May 1, 2015
It was a uniquely amazing experience: thousands of people, anxiously awaiting the imminent execution of one of their own — Filipino migrant worker Mary Jane Veloso — and then being told that something unexpectedly good happened after all. She lived.
The Indonesian president, Joko Widodo, had, at literally the last minute, decided to stay Mary Jane’s execution. The reasons were not clear at that moment. There were few details then to make sense of it. Of what came out, though, it is known that past midnight of April 29, Mary Jane was on her way to the execution site, wearing immaculate white (her last statement, perhaps, reiterating her innocence), preferring not to be blindfolded and wanting to face her executioners, when she was told that the execution would not push through. She was spared, while the eight others continued to face the firing squad. That Mary Jane survived that moment at all — being told she would die soon, then spared at literally the last minute — was a testament to her nerves steeled in half a decade on death row.
Nerves were likewise tested during the vigil near the Indonesian embassy in Makati City. The thousands of people gathered there, most of them ordinary folk, many seasoned activists from various sectors, merely awaiting confirmation of the execution. At around 8 PM, Mary Jane’s family members and lawyers communicated that the Indonesian attorney-general had ruled out any possibility of clemency. Philippine embassy officials told media that Mary Jane would be executed 9 PM, while Indonesian media reported that it was to happen at around 1 or 2 in the morning. When Migrante International’s chairperson, Garry Martinez, tearfully announced this, the activists wept, but they seethed, too, cursing at and tearing images of Widodo and Aquino, flinging their fists in the air like they had not done before.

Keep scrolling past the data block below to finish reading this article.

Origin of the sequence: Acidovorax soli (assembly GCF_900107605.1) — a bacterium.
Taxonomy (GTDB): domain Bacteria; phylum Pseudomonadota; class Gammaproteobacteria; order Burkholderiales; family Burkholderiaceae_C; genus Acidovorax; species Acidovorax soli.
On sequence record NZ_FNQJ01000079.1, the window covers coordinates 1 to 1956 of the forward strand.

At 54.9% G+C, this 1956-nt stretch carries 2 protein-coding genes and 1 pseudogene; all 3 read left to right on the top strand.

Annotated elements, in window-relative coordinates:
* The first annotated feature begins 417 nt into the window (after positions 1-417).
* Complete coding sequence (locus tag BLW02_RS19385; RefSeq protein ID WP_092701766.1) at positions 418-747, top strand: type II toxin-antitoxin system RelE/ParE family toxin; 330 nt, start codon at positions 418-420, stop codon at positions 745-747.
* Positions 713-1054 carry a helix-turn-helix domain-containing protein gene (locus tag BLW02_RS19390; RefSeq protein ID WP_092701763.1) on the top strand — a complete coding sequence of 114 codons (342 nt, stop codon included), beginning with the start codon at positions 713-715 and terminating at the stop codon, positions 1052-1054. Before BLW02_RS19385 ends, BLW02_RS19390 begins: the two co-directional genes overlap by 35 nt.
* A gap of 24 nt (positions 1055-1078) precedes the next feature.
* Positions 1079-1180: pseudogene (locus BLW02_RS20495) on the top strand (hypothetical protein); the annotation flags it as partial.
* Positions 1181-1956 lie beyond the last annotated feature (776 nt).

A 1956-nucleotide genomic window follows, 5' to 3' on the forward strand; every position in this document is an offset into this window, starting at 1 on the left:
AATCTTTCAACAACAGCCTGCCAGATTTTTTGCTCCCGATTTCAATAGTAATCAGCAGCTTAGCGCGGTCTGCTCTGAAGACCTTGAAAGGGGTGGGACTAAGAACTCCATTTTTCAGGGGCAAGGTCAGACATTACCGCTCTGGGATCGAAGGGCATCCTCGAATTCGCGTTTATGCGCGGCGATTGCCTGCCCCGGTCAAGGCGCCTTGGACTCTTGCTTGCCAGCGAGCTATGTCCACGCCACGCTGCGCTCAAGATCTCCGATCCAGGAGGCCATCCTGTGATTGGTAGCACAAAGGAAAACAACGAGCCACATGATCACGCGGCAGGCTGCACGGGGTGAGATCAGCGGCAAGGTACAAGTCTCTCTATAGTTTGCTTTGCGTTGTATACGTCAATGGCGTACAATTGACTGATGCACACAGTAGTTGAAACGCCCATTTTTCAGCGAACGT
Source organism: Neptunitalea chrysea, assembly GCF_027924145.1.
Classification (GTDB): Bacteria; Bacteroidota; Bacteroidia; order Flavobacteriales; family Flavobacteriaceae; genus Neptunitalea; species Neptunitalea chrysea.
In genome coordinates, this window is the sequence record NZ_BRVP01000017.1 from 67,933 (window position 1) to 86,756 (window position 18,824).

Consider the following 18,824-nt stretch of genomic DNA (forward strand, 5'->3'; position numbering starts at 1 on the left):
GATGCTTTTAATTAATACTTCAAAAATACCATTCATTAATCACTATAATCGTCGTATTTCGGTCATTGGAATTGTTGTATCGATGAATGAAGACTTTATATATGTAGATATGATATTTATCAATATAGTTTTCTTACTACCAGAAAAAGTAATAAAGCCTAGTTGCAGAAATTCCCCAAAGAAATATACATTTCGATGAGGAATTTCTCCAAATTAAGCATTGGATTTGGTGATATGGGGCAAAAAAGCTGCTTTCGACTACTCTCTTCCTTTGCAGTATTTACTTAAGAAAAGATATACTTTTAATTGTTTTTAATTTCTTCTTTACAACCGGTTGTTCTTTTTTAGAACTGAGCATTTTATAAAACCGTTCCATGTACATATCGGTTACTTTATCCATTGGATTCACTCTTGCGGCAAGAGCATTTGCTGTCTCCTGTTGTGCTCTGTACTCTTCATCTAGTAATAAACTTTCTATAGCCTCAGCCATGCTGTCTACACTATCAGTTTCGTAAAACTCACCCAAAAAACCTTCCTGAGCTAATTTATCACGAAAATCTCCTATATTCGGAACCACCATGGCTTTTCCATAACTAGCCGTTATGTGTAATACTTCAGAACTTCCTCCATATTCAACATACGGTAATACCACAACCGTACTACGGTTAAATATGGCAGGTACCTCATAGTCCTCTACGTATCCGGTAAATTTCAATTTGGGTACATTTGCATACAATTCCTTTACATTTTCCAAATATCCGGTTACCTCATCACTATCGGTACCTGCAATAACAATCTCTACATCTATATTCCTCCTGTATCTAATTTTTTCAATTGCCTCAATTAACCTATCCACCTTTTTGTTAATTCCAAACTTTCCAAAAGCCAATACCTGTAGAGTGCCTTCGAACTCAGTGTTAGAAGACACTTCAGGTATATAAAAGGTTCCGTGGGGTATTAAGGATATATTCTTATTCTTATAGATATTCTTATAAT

Still, there was time, and, therefore, there was hope. There was a last-minute meeting between Widodo and Indonesian migrant groups. Church activists circulated the attorney-general’s number and urged those in vigil attendance to text the number. “Mercy is not weakness,” texted a few of them, referring to the attorney-general’s reported statement that granting clemency to Mary Jane and the others would be seen internationally as a sign of weakness and capitulation to outside pressure. Social media was abuzz with expressions of sadness, anger and pleads for mercy, while gatherings and vigils were also organized in many other areas within and outside the country.
They kept vigil as Mary Jane’s darkest hour neared. When the moment arrived — past 1 in the morning — the audience’s energy was mostly spent. Meanwhile, news from Indonesian media, picked up by Australian and other English-language media groups, began reporting that 8 of the 9 who were sentenced to die were executed, and that Mary Jane was granted a last-minute reprieve. By 1:40 AM, Martinez took the microphone and announced the good news. The crowd instantly erupted in cheers. People were weeping in joy, hugging each other, raising their fists in victory. “To the Department of Foreign Affairs (which earlier announced there was no hope for Mary Jane),” said youth leader Vencer Crisostomo of Anakbayan, “we say you are wrong! Mary Jane lives! We will bring you back home, Mary Jane. We will fight for it!”